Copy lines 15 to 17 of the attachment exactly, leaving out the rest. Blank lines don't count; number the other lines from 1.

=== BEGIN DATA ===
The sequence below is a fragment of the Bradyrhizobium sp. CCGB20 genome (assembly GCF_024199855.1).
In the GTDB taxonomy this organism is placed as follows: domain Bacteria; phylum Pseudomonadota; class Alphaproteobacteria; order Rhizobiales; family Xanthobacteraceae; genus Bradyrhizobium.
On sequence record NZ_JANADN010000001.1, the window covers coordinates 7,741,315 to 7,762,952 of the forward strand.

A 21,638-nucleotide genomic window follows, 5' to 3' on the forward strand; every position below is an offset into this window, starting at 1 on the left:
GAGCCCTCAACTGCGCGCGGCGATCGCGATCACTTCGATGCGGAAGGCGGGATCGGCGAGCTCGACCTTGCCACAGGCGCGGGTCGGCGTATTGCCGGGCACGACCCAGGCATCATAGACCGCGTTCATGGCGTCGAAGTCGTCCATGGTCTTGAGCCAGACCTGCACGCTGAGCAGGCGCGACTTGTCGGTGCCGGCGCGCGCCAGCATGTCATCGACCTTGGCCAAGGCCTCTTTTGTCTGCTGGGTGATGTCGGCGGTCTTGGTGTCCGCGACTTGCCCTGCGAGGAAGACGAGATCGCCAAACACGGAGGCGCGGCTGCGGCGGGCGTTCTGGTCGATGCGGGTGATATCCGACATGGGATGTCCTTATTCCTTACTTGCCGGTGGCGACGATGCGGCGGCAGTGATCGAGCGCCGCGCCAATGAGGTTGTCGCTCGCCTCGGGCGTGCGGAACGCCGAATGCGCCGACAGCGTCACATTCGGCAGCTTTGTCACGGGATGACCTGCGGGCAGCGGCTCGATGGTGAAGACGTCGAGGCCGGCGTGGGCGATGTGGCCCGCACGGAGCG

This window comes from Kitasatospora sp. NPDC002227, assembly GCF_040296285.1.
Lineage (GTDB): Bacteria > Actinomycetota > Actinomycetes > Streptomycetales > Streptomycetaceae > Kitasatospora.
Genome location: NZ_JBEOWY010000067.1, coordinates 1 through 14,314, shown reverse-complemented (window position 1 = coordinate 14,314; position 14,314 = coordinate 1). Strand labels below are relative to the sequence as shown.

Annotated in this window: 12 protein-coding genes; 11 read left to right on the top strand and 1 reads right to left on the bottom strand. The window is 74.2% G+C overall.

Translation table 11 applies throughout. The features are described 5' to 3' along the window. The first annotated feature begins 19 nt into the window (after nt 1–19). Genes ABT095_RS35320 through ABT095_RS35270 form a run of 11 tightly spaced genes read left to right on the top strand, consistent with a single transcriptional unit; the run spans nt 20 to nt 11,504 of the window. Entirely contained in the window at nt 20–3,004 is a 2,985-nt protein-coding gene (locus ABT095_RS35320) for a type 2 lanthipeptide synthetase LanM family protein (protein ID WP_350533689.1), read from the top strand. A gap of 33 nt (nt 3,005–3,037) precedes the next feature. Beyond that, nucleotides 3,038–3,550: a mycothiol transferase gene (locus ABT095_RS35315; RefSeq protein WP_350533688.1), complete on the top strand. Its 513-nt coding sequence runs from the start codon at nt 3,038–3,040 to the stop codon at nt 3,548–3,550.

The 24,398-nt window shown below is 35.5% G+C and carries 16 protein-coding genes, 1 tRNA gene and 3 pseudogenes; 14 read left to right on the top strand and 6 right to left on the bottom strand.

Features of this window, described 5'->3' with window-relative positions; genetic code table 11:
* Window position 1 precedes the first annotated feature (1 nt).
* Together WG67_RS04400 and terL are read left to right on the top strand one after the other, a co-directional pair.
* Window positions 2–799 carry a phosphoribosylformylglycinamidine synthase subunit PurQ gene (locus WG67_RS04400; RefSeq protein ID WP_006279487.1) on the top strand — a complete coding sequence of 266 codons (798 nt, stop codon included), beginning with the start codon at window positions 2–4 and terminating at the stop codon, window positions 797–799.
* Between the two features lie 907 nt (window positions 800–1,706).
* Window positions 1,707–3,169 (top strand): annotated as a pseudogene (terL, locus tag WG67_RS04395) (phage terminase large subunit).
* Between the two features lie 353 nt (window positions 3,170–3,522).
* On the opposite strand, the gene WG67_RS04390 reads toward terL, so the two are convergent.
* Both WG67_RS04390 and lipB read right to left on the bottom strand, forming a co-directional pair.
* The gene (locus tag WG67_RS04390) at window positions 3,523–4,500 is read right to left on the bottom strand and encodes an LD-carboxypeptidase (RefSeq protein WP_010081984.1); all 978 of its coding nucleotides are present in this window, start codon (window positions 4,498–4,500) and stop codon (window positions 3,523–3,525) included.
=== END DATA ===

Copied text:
* Window positions 2–799 carry a phosphoribosylformylglycinamidine synthase subunit PurQ gene (locus WG67_RS04400; RefSeq protein ID WP_006279487.1) on the top strand — a complete coding sequence of 266 codons (798 nt, stop codon included), beginning with the start codon at window positions 2–4 and terminating at the stop codon, window positions 797–799.
* Between the two features lie 907 nt (window positions 800–1,706).
* Window positions 1,707–3,169 (top strand): annotated as a pseudogene (terL, locus tag WG67_RS04395) (phage terminase large subunit).